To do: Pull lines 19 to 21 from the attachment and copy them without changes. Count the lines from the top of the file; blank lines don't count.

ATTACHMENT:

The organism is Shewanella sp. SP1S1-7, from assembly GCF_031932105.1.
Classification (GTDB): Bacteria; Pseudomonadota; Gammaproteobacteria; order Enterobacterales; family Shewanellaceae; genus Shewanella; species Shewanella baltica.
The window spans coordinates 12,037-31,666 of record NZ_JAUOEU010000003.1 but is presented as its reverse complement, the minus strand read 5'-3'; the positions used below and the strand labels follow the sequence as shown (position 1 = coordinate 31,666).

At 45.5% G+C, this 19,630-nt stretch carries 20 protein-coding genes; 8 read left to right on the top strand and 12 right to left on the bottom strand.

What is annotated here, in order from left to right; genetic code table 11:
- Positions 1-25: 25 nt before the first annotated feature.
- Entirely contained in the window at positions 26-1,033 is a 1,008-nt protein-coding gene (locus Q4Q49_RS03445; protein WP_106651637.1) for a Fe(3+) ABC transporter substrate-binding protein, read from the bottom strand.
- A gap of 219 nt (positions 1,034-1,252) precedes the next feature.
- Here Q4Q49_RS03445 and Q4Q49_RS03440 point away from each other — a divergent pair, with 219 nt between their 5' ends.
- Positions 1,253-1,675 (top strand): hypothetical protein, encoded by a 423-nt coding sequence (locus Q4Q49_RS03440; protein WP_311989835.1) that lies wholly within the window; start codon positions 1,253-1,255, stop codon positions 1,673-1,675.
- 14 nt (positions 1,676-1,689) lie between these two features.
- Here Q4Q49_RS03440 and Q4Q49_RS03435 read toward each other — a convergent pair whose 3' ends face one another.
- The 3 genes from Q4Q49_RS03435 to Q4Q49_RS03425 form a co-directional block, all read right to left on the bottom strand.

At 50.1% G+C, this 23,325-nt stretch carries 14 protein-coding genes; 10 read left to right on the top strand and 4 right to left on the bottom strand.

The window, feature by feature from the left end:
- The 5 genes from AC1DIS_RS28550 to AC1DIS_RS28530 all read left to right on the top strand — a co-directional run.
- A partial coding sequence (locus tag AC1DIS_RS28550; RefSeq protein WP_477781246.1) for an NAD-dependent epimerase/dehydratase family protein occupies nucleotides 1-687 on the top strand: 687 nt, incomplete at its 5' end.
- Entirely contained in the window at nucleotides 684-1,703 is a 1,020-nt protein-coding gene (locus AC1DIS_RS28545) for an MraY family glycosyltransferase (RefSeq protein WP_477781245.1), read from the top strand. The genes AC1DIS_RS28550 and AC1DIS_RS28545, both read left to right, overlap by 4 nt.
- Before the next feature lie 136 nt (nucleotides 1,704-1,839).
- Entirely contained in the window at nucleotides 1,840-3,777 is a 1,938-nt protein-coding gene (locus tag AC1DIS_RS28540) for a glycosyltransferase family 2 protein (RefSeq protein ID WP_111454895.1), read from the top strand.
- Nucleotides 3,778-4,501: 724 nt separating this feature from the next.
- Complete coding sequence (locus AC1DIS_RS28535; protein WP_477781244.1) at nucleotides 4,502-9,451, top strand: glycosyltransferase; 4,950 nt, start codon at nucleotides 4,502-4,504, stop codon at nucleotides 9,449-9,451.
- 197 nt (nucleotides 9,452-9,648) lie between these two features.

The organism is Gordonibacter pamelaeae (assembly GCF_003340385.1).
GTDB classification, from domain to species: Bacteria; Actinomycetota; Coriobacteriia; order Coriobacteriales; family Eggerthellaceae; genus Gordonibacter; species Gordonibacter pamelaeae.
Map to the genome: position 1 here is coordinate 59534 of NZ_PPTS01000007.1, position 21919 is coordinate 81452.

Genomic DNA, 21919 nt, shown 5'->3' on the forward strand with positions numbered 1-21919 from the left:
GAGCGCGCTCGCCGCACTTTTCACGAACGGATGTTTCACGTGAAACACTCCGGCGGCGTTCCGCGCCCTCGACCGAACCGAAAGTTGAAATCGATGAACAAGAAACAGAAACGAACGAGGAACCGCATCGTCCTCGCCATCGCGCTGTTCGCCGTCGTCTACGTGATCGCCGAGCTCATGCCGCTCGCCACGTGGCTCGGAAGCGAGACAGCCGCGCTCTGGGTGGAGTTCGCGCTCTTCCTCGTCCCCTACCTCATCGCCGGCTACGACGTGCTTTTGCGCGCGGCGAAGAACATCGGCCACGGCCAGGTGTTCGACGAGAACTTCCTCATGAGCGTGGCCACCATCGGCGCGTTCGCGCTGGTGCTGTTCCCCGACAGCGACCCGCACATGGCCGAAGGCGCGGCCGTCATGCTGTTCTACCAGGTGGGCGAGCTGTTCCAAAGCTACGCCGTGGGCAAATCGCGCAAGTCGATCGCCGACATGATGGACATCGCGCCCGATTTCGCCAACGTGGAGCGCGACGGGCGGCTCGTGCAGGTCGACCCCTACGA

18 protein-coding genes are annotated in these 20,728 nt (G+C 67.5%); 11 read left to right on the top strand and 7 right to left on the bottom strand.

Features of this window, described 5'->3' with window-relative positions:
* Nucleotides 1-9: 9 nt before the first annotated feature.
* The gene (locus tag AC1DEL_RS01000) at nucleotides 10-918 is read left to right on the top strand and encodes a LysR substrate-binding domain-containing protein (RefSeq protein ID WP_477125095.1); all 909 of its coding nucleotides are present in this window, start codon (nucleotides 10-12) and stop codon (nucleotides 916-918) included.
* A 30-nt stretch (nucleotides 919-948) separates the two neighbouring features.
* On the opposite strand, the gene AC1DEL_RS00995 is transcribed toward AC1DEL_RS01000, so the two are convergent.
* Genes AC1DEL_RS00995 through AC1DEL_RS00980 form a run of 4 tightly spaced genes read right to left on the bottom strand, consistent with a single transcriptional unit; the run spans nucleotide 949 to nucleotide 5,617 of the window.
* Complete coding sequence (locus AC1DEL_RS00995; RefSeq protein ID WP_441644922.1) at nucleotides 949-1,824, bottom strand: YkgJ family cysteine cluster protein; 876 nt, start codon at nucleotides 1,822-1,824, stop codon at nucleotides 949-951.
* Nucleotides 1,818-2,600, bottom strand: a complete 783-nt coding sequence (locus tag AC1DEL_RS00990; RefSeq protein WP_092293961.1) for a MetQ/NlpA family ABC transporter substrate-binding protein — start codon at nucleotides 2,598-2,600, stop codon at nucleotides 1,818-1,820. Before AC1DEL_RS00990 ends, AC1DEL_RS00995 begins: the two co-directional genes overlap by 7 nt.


- Before the next feature lie 136 nt (nucleotides 1,704-1,839).
- Entirely contained in the window at nucleotides 1,840-3,777 is a 1,938-nt protein-coding gene (locus tag AC1DIS_RS28540) for a glycosyltransferase family 2 protein (RefSeq protein ID WP_111454895.1), read from the top strand.
- Nucleotides 3,778-4,501: 724 nt separating this feature from the next.